When the Weyauwega Common Council meets on Aug. 22, before it will be the recommendation to change part of the route of a proposed trail in the community’s park.
The meeting begins at 6:30 p.m. in the lower level of the Weyauwega Public Library.
The city’s Recreation Committee voted 4-1 on Aug. 2 to not allow the proposed trail to go down the unconstructed right of way on Clark Street. Amy DeSantis, Chuck Gerlach, Judy Langner and Jack Spierings voted yes, while Bob Anibas voted no.
Instead, the trail would go from the top of hill in the park to Emerald Street and come out on South Street and then go up one block on West Street and connect to Clark Street.
“We have such a thing as wants and needs. I think a lot of us are aware that the national and state governments are somewhat dysfunctional,” Anibas said during the Aug. 2 meeting. “I think a large amount is because individual wants and special interests weigh out over the interests of all.”
He said the right of way being discussed on Clark Street is public property.
“When property is public,” he said, “you have to be thinking more about the public. This land belongs to the people.”
Gerlach told Anibas that he understands his passion but that he thinks there are other ways to make it work.
The trail segment in the park is one of three proposed throughout the community. Also proposed is a segment of trail from Third Avenue to Mill Pond Circle and a trail that connects Lincoln Street with Alfred Street, going around and behind the new senior housing unit in the city.
Last October, the city of Weyauwega’s funding request – made on the behalf of Weyauwega Trails – was among those approved for transportation-related infrastructure projects.
The city will receive $278,362 in funding to develop the three new segments of trail, which, in all, will total 7,303 feet. The overall project is estimated to cost $347,953.
Twenty percent of the cost, or $70,000, will be covered by the city.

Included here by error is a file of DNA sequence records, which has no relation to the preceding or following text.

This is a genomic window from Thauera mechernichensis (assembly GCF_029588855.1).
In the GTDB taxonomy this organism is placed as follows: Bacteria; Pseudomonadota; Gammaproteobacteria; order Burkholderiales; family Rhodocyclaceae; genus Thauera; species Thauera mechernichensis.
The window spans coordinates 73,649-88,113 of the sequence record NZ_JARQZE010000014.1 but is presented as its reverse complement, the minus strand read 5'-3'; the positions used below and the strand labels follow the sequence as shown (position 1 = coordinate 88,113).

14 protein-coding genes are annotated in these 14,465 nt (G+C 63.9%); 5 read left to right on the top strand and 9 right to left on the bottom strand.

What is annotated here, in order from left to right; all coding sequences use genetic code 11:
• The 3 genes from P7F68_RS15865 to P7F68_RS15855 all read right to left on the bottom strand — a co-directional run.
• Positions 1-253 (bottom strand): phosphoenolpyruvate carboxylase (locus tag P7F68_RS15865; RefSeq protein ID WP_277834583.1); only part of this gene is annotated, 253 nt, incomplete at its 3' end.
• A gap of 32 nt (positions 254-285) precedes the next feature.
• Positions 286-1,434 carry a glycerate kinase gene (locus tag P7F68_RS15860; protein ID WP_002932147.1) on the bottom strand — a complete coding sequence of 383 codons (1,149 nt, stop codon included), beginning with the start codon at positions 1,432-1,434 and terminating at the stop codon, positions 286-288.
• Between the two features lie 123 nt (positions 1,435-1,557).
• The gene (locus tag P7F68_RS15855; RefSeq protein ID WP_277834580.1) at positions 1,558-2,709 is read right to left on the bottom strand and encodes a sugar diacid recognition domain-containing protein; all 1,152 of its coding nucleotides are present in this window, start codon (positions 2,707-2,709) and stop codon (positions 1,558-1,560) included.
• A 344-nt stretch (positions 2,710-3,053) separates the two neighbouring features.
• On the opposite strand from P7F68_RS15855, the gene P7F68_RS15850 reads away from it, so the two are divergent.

City Administrator-Clerk Sheryl Scheuermann said that two years ago, the city approved the plan in concept. The trails have not yet been designed.
“We’re in the very early stages,” she said. “The grant was written for it to happen in 2013.”
She said the discussion about a portion of the trail in the park came up because several neighbors abutting the Clark Street portion brought up concerns.
“So, the committee brought it up to council last month, saying it wanted to do away with that portion,” Scheuermann said. “It got sent back to committee, and the committee has now reinstated that.”
Before its Aug. 2 vote, there was discussion by both members of the committee and Weyauwega Trails, and by the son of one of the property owners on Clark Street.
Rick Desens attended the meeting on behalf of his parents.
He said the proposed segment on Clark Street would alter the landscape of his parent’s property. “They’re not anti-trail. I think it would be more logical to bring the trail down South Street where there is a bathroom and a shelter,” he said. “They feel they have been good members of the community and active, and that their feelings should be considered.”
DeSantis is among the committee members that made trips to Clark Street to look at where the trail would be located.
“If you stand there (where the trail is proposed), you can openly see the Desens’ house,” she said. “I have to go with my gut. I’m not against the trail.”
Gerlach said under the recreation committee’s recommendation, one block of trail would change. If the trail is marked, people will follow it, he said.
Mary Jane Baehman was among the trail group members who attended the meeting.
“On behalf of Weyauwega Trails, I’m here to see how we can work together,” she said.
Baehman found it ironic that the group had to defend parts of the proposed trail, saying when they presented the idea a year ago, the discussion was about how it would help the community move forward in a positive manner.
She does not want the issue to be a personal one but one that takes into effect what is best for Weyauwega.
Spierings said that he, too, went to Clark Street. “It makes no sense,” he said, “to even be arguing this. Everything is on South Street. They can use the restroom there and park their car to start.”